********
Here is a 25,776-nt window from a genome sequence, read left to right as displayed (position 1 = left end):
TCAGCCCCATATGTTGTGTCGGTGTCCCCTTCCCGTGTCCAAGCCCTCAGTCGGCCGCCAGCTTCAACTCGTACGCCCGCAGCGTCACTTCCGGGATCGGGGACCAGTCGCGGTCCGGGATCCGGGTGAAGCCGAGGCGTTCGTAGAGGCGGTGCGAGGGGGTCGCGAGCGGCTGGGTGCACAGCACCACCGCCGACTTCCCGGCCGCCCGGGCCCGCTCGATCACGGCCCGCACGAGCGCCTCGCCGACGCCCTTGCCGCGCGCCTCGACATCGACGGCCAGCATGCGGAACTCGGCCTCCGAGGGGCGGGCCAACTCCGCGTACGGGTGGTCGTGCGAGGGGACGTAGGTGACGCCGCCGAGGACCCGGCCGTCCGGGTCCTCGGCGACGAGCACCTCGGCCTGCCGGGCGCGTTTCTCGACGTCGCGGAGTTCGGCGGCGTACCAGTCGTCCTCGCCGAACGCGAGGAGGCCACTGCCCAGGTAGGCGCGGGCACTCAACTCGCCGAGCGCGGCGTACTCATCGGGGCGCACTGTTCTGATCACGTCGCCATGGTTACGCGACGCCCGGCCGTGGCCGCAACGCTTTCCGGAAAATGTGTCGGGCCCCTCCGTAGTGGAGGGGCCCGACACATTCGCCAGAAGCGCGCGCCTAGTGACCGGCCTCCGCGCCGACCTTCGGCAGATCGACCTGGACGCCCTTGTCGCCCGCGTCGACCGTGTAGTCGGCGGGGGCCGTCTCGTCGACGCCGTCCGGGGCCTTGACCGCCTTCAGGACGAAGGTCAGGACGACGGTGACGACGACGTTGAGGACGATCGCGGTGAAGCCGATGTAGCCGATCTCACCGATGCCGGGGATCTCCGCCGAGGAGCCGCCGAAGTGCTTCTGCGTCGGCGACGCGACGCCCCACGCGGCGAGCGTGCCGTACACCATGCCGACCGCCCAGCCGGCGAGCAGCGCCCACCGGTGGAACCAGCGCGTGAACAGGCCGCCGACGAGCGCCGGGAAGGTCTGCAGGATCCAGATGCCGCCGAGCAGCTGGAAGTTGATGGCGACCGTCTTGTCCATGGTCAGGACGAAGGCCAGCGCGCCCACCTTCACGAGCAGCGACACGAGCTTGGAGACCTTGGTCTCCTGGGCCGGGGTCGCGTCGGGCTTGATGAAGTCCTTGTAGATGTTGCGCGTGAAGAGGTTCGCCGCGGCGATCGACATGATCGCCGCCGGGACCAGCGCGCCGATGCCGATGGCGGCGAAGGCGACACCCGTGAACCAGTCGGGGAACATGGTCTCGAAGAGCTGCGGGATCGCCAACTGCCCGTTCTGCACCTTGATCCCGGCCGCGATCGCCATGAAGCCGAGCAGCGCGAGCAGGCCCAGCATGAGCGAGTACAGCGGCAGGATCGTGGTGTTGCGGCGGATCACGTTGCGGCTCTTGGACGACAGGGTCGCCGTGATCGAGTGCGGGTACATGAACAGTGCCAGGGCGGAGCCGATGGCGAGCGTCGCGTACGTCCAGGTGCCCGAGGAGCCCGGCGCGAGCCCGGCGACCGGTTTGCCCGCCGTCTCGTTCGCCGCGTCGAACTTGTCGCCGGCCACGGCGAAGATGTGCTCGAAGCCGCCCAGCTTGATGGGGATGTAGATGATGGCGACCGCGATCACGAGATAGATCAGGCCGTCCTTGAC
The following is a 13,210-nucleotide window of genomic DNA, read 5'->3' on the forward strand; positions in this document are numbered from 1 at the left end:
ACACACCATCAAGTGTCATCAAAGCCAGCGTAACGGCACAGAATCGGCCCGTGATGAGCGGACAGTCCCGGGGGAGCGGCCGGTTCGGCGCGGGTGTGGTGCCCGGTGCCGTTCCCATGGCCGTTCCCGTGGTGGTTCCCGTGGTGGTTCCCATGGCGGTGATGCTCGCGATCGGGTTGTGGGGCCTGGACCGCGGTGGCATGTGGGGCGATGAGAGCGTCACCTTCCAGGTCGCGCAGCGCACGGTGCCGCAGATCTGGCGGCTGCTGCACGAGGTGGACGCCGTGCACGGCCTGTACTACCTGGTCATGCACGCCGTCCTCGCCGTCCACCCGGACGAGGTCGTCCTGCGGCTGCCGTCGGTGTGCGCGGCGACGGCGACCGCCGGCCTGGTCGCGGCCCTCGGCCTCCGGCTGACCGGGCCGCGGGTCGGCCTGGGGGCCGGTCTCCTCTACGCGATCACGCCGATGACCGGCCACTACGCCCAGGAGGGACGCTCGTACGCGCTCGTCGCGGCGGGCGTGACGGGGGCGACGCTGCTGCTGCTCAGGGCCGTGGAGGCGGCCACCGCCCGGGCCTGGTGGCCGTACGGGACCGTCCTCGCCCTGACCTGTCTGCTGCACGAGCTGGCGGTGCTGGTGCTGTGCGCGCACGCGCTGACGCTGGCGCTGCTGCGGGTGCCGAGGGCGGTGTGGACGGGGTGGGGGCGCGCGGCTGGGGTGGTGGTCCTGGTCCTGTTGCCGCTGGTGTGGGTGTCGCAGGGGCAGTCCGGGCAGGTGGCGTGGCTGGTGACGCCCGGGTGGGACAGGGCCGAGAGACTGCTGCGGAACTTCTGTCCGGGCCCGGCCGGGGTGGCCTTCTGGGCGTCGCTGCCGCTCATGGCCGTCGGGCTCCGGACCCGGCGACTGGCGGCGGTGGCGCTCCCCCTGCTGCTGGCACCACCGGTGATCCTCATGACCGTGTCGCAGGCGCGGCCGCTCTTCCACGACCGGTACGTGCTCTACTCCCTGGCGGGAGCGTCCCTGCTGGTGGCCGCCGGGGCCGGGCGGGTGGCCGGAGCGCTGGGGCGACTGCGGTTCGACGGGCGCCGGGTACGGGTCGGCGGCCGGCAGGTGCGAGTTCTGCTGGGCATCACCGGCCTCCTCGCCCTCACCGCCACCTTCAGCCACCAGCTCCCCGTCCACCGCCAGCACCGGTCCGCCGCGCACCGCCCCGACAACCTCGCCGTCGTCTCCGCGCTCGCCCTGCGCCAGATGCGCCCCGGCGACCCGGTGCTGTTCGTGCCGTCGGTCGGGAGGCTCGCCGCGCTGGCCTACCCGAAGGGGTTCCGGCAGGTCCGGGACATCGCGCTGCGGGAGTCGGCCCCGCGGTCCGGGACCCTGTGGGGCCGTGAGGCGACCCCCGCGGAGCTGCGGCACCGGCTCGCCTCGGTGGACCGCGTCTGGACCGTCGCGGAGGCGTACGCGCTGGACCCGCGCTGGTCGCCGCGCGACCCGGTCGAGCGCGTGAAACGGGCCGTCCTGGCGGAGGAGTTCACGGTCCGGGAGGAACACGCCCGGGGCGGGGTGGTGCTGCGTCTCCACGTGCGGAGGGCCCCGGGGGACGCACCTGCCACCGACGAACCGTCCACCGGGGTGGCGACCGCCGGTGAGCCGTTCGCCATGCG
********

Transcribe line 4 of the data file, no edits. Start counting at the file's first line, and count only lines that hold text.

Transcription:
ACACACCATCAAGTGTCATCAAAGCCAGCGTAACGGCACAGAATCGGCCCGTGATGAGCGGACAGTCCCGGGGGAGCGGCCGGTTCGGCGCGGGTGTGGTGCCCGGTGCCGTTCCCATGGCCGTTCCCGTGGTGGTTCCCGTGGTGGTTCCCATGGCGGTGATGCTCGCGATCGGGTTGTGGGGCCTGGACCGCGGTGGCATGTGGGGCGATGAGAGCGTCACCTTCCAGGTCGCGCAGCGCACGGTGCCGCAGATCTGGCGGCTGCTGCACGAGGTGGACGCCGTGCACGGCCTGTACTACCTGGTCATGCACGCCGTCCTCGCCGTCCACCCGGACGAGGTCGTCCTGCGGCTGCCGTCGGTGTGCGCGGCGACGGCGACCGCCGGCCTGGTCGCGGCCCTCGGCCTCCGGCTGACCGGGCCGCGGGTCGGCCTGGGGGCCGGTCTCCTCTACGCGATCACGCCGATGACCGGCCACTACGCCCAGGAGGGACGCTCGTACGCGCTCGTCGCGGCGGGCGTGACGGGGGCGACGCTGCTGCTGCTCAGGGCCGTGGAGGCGGCCACCGCCCGGGCCTGGTGGCCGTACGGGACCGTCCTCGCCCTGACCTGTCTGCTGCACGAGCTGGCGGTGCTGGTGCTGTGCGCGCACGCGCTGACGCTGGCGCTGCTGCGGGTGCCGAGGGCGGTGTGGACGGGGTGGGGGCGCGCGGCTGGGGTGGTGGTCCTGGTCCTGTTGCCGCTGGTGTGGGTGTCGCAGGGGCAGTCCGGGCAGGTGGCGTGGCTGGTGACGCCCGGGTGGGACAGGGCCGAGAGACTGCTGCGGAACTTCTGTCCGGGCCCGGCCGGGGTGGCCTTCTGGGCGTCGCTGCCGCTCATGGCCGTCGGGCTCCGGACCCGGCGACTGGCGGCGGTGGCGCTCCCCCTGCTGCTGGCACCACCGGTGATCCTCATGACCGTGTCGCAGGCGCGGCCGCTCTTCCACGACCGGTACGTGCTCTACTCCCTGGCGGGAGCGTCCCTGCTGGTGGCCGCCGGGGCCGGGCGGGTGGCCGGAGCGCTGGGGCGACTGCGGTTCGACGGGCGCCGGGTACGGGTCGGCGGCCGGCAGGTGCGAGTTCTGCTGGGCATCACCGGCCTCCTCGCCCTCACCGCCACCTTCAGCCACCAGCTCCCCGTCCACCGCCAGCACCGGTCCGCCGCGCACCGCCCCGACAACCTCGCCGTCGTCTCCGCGCTCGCCCTGCGCCAGATGCGCCCCGGCGACCCGGTGCTGTTCGTGCCGTCGGTCGGGAGGCTCGCCGCGCTGGCCTACCCGAAGGGGTTCCGGCAGGTCCGGGACATCGCGCTGCGGGAGTCGGCCCCGCGGTCCGGGACCCTGTGGGGCCGTGAGGCGACCCCCGCGGAGCTGCGGCACCGGCTCGCCTCGGTGGACCGCGTCTGGACCGTCGCGGAGGCGTACGCGCTGGACCCGCGCTGGTCGCCGCGCGACCCGGTCGAGCGCGTGAAACGGGCCGTCCTGGCGGAGGAGTTCACGGTCCGGGAGGAACACGCCCGGGGCGGGGTGGTGCTGCGTCTCCACGTGCGGAGGGCCCCGGGGGACGCACCTGCCACCGACGAACCGTCCACCGGGGTGGCGACCGCCGGTGAGCCGTTCGCCATGCG